I have been patienty watching HGT's collapse and subsequent pending recovery. I have my reservations about some of the lofty projections I have seen regarding what the distributions will be once the royalty issue is behind them. One thing I wanted to focus on has been the continued reduction in investment. Just a few years ago XTO (now ExxonMobil) was investing nearly $1 million monthly in drilling capital. Now we are seeing values half of that amount. If you trend the monthly production, you will see that it is dropping...very slowly, but it is dropping and without increased investment, it seems likely that volumes will keep dropping till they get to a point wher the additional investment can offset natural decline.
Long story short, in a year, if they are paying out $.50-$.60 unit, is it worth a 8% yield?
I think the current price is attractive, but hard to justify a higher price. Yes, the Hugoton properties are long lived and low risk, but the lack of aggressive investment means dwindling volumes.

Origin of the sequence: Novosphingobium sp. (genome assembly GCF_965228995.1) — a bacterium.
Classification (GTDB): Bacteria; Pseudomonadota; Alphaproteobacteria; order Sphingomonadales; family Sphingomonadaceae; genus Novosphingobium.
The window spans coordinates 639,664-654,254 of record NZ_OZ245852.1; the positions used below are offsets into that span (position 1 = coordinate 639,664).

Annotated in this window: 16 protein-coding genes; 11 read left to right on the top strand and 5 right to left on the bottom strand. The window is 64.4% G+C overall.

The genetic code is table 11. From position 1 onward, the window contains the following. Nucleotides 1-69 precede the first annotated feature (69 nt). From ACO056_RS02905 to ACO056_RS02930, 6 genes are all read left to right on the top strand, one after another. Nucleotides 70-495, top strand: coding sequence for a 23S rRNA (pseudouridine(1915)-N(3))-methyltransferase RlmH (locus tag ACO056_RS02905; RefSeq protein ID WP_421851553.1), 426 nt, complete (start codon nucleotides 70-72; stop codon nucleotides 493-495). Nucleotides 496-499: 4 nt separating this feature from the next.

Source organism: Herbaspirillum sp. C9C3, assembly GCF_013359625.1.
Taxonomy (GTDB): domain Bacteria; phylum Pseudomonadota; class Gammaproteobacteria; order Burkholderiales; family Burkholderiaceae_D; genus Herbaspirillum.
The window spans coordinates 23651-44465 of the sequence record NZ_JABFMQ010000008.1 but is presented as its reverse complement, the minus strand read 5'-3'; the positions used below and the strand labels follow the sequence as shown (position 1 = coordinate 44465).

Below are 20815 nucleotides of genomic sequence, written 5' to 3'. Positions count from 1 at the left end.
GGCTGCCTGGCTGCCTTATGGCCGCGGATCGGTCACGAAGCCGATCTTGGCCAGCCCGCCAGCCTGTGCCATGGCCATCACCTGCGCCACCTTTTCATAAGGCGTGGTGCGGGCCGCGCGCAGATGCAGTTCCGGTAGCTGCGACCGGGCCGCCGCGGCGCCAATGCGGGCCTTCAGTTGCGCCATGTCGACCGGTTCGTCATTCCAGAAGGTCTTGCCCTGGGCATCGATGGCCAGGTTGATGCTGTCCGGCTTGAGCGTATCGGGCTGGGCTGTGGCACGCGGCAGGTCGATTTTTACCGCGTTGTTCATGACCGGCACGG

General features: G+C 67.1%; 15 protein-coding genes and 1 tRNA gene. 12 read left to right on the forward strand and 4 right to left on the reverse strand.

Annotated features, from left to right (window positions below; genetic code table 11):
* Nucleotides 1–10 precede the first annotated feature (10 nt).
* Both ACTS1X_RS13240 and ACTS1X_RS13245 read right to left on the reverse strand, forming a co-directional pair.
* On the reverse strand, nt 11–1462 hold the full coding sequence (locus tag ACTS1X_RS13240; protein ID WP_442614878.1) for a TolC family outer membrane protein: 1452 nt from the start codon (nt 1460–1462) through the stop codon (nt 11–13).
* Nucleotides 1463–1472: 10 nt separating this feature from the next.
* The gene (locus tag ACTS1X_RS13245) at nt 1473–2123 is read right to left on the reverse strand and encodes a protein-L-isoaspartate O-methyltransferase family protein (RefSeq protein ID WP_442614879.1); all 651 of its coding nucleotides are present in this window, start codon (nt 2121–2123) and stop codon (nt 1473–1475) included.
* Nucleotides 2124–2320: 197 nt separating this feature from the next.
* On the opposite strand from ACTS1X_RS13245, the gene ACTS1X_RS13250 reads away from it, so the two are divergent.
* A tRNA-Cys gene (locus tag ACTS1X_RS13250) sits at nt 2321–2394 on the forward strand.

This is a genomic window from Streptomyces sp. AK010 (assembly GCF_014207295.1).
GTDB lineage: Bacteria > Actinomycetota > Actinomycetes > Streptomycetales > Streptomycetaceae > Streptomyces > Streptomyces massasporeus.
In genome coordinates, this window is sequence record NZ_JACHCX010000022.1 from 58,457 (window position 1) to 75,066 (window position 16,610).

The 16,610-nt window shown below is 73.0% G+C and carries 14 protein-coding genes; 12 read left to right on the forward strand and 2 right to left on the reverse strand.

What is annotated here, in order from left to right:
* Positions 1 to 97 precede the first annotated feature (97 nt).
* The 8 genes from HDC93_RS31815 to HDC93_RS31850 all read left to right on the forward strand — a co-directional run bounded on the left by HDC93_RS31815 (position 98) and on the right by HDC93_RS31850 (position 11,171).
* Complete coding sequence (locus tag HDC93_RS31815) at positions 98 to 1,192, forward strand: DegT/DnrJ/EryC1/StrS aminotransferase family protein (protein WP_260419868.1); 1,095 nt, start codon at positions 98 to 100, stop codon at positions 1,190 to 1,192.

I would say you are underestimating the the long duration optionality of HGT, being a perpetual, to a highly volatile natural gas market that is trading near long term lows. I also think the 50-60 cents is a low estimate, and there is potential upside with arbitration. Furthermore, the trustee is doing its fiduciary duty to shareholders and the sponsor has no financial issues. It is also trading very low compared to other royalty trusts in terms of PV10 as well as Mboe. Regarding capex, if gas prices move up, my bet is that the drilling investments will increase. If you look at some of these perpetuals, the PV10 can remain unchanged over multiple years, as much as 10, as prices and technology change.
I fully understand the enduring nature of the trusts. The point is, the Hugoton production has been in steady decline for the past 7 or 8 yrs. Capex would need to increase significantly to arrest the decline and reverse it.
At current pricing, you can expect to collect around $.05-$.06/unit/month.